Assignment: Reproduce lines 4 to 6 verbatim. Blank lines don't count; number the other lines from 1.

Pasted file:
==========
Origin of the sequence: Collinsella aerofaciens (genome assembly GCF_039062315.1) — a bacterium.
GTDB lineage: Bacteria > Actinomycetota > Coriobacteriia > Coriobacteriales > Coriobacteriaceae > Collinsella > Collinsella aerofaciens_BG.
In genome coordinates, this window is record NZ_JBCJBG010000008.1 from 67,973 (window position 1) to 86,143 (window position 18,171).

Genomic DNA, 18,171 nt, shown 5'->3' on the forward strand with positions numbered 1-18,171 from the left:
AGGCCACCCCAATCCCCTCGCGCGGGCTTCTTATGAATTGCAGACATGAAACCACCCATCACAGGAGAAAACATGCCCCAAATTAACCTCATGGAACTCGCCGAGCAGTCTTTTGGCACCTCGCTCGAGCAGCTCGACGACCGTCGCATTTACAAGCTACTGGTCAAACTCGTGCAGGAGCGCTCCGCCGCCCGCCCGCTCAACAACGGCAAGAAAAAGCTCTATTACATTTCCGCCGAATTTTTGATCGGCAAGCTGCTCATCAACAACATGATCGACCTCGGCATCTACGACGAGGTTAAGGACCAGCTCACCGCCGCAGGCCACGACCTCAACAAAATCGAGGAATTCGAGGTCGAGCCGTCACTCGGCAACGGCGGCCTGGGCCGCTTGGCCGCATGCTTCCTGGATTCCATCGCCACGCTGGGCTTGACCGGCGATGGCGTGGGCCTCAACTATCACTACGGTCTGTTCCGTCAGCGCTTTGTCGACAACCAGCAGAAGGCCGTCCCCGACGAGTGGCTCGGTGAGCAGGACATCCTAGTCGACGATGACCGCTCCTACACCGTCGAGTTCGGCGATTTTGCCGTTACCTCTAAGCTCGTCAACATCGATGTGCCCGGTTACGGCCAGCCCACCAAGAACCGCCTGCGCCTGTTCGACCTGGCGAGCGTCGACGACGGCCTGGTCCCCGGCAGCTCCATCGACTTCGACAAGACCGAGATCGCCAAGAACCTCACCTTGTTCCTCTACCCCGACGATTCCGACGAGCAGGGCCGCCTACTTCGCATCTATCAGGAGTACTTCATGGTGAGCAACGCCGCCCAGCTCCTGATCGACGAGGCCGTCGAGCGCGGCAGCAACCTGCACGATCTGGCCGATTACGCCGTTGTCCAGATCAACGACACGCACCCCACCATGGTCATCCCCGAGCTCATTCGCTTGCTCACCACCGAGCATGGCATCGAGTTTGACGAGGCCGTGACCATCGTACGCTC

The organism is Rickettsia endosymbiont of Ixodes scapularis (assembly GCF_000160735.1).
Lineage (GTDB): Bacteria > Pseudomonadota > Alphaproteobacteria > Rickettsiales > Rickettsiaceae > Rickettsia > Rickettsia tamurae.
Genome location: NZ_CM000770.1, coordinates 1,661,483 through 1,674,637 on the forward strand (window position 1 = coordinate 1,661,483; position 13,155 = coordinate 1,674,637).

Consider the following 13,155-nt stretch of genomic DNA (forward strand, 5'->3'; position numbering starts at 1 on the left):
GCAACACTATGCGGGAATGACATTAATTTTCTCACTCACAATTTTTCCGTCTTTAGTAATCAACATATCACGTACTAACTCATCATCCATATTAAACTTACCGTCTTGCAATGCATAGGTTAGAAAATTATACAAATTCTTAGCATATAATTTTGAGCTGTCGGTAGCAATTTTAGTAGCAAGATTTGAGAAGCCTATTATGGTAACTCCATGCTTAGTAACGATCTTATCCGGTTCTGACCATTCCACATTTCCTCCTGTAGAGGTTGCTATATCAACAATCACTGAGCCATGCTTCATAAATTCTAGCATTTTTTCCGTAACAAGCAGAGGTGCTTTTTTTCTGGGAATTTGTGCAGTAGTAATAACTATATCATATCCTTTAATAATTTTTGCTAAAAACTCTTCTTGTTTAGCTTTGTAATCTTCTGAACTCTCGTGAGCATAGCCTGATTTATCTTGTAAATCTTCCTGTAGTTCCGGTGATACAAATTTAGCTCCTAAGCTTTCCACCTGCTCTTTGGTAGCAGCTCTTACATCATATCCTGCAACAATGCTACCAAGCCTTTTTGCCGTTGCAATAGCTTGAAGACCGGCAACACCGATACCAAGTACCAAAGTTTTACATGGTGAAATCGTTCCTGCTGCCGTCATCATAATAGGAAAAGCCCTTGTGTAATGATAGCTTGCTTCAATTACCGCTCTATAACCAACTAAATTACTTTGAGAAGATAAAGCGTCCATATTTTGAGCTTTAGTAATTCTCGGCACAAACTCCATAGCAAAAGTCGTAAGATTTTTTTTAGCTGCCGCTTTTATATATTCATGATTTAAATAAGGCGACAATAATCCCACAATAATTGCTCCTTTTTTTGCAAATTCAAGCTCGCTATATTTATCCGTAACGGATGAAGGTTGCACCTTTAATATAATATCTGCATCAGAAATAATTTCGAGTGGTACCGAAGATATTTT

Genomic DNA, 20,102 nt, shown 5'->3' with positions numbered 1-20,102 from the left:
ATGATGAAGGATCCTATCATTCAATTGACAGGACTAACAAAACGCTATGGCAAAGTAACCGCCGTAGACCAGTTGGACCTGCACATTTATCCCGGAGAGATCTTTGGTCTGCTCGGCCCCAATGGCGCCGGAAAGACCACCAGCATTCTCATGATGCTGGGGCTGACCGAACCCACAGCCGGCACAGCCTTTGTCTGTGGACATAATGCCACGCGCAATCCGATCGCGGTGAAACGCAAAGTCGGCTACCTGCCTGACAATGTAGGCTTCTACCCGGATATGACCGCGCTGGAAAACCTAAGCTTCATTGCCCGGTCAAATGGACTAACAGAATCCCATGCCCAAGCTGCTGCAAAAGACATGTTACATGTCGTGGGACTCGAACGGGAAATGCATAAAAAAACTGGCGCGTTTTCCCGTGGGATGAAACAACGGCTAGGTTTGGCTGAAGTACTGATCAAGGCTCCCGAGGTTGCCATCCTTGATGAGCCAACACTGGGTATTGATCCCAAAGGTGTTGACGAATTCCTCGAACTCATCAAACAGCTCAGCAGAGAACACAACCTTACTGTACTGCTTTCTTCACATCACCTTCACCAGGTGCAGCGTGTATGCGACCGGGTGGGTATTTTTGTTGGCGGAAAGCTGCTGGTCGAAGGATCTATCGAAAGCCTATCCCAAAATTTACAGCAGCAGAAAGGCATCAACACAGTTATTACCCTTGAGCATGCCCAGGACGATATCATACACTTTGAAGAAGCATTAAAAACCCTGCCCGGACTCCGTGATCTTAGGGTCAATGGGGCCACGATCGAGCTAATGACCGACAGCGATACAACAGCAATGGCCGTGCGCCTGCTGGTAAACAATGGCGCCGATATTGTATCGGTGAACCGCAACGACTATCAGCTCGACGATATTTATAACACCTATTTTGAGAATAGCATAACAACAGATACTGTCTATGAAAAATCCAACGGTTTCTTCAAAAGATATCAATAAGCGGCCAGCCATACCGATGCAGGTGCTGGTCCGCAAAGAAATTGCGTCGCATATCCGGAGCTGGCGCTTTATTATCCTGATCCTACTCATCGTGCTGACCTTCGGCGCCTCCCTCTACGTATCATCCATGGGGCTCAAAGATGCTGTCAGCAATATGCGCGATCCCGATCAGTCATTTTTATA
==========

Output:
Genomic DNA, 18,171 nt, shown 5'->3' on the forward strand with positions numbered 1-18,171 from the left:
AGGCCACCCCAATCCCCTCGCGCGGGCTTCTTATGAATTGCAGACATGAAACCACCCATCACAGGAGAAAACATGCCCCAAATTAACCTCATGGAACTCGCCGAGCAGTCTTTTGGCACCTCGCTCGAGCAGCTCGACGACCGTCGCATTTACAAGCTACTGGTCAAACTCGTGCAGGAGCGCTCCGCCGCCCGCCCGCTCAACAACGGCAAGAAAAAGCTCTATTACATTTCCGCCGAATTTTTGATCGGCAAGCTGCTCATCAACAACATGATCGACCTCGGCATCTACGACGAGGTTAAGGACCAGCTCACCGCCGCAGGCCACGACCTCAACAAAATCGAGGAATTCGAGGTCGAGCCGTCACTCGGCAACGGCGGCCTGGGCCGCTTGGCCGCATGCTTCCTGGATTCCATCGCCACGCTGGGCTTGACCGGCGATGGCGTGGGCCTCAACTATCACTACGGTCTGTTCCGTCAGCGCTTTGTCGACAACCAGCAGAAGGCCGTCCCCGACGAGTGGCTCGGTGAGCAGGACATCCTAGTCGACGATGACCGCTCCTACACCGTCGAGTTCGGCGATTTTGCCGTTACCTCTAAGCTCGTCAACATCGATGTGCCCGGTTACGGCCAGCCCACCAAGAACCGCCTGCGCCTGTTCGACCTGGCGAGCGTCGACGACGGCCTGGTCCCCGGCAGCTCCATCGACTTCGACAAGACCGAGATCGCCAAGAACCTCACCTTGTTCCTCTACCCCGACGATTCCGACGAGCAGGGCCGCCTACTTCGCATCTATCAGGAGTACTTCATGGTGAGCAACGCCGCCCAGCTCCTGATCGACGAGGCCGTCGAGCGCGGCAGCAACCTGCACGATCTGGCCGATTACGCCGTTGTCCAGATCAACGACACGCACCCCACCATGGTCATCCCCGAGCTCATTCGCTTGCTCACCACCGAGCATGGCATCGAGTTTGACGAGGCCGTGACCATCGTACGCTC

The organism is Rickettsia endosymbiont of Ixodes scapularis (assembly GCF_000160735.1).